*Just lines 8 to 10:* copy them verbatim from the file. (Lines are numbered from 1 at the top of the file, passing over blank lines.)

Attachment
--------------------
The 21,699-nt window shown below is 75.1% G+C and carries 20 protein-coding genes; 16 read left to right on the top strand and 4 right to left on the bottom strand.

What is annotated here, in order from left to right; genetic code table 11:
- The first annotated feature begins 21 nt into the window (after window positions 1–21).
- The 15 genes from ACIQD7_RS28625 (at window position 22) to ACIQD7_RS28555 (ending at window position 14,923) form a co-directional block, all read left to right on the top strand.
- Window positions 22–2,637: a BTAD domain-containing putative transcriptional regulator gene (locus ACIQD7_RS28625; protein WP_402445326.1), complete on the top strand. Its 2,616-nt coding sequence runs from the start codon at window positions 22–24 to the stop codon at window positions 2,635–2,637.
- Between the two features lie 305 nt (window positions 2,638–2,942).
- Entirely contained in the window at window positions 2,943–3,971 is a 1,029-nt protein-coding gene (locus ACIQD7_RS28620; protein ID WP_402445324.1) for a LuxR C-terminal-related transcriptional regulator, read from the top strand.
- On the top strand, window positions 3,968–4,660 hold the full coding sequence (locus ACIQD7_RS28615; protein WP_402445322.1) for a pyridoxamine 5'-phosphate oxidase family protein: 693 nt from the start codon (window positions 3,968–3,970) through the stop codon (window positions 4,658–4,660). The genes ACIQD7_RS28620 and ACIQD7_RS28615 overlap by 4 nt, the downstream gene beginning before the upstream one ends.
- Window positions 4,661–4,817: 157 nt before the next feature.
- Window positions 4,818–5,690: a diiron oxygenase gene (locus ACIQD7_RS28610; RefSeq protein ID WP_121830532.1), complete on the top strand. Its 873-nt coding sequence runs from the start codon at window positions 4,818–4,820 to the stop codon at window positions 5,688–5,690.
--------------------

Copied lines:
- On the top strand, window positions 3,968–4,660 hold the full coding sequence (locus ACIQD7_RS28615; protein WP_402445322.1) for a pyridoxamine 5'-phosphate oxidase family protein: 693 nt from the start codon (window positions 3,968–3,970) through the stop codon (window positions 4,658–4,660). The genes ACIQD7_RS28620 and ACIQD7_RS28615 overlap by 4 nt, the downstream gene beginning before the upstream one ends.
- Window positions 4,661–4,817: 157 nt before the next feature.
- Window positions 4,818–5,690: a diiron oxygenase gene (locus ACIQD7_RS28610; RefSeq protein ID WP_121830532.1), complete on the top strand. Its 873-nt coding sequence runs from the start codon at window positions 4,818–4,820 to the stop codon at window positions 5,688–5,690.